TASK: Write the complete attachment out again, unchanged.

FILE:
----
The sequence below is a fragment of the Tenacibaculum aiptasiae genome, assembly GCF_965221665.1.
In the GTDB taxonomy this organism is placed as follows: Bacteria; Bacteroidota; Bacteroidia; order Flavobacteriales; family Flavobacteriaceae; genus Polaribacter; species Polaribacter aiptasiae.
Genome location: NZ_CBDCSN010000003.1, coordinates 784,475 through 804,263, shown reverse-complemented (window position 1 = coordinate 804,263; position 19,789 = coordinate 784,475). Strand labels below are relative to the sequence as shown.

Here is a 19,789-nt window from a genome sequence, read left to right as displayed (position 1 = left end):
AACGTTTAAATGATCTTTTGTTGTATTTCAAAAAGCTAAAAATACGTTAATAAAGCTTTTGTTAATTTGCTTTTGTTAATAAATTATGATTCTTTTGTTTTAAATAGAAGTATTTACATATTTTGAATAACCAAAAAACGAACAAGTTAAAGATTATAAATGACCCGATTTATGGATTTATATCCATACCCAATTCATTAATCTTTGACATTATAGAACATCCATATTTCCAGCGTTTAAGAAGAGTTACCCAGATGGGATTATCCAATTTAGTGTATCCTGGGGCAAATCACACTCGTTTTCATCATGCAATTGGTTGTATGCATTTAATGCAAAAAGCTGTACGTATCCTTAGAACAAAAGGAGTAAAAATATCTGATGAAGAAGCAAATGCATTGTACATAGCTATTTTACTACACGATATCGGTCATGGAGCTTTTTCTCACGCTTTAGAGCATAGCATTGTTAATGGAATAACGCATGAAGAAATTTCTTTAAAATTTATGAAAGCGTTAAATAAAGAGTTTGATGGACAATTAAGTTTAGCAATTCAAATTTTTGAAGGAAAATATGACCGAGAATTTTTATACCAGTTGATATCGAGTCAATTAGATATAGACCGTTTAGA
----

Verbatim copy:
The sequence below is a fragment of the Tenacibaculum aiptasiae genome, assembly GCF_965221665.1.
In the GTDB taxonomy this organism is placed as follows: Bacteria; Bacteroidota; Bacteroidia; order Flavobacteriales; family Flavobacteriaceae; genus Polaribacter; species Polaribacter aiptasiae.
Genome location: NZ_CBDCSN010000003.1, coordinates 784,475 through 804,263, shown reverse-complemented (window position 1 = coordinate 804,263; position 19,789 = coordinate 784,475). Strand labels below are relative to the sequence as shown.

Here is a 19,789-nt window from a genome sequence, read left to right as displayed (position 1 = left end):
AACGTTTAAATGATCTTTTGTTGTATTTCAAAAAGCTAAAAATACGTTAATAAAGCTTTTGTTAATTTGCTTTTGTTAATAAATTATGATTCTTTTGTTTTAAATAGAAGTATTTACATATTTTGAATAACCAAAAAACGAACAAGTTAAAGATTATAAATGACCCGATTTATGGATTTATATCCATACCCAATTCATTAATCTTTGACATTATAGAACATCCATATTTCCAGCGTTTAAGAAGAGTTACCCAGATGGGATTATCCAATTTAGTGTATCCTGGGGCAAATCACACTCGTTTTCATCATGCAATTGGTTGTATGCATTTAATGCAAAAAGCTGTACGTATCCTTAGAACAAAAGGAGTAAAAATATCTGATGAAGAAGCAAATGCATTGTACATAGCTATTTTACTACACGATATCGGTCATGGAGCTTTTTCTCACGCTTTAGAGCATAGCATTGTTAATGGAATAACGCATGAAGAAATTTCTTTAAAATTTATGAAAGCGTTAAATAAAGAGTTTGATGGACAATTAAGTTTAGCAATTCAAATTTTTGAAGGAAAATATGACCGAGAATTTTTATACCAGTTGATATCGAGTCAATTAGATATAGACCGTTTAGA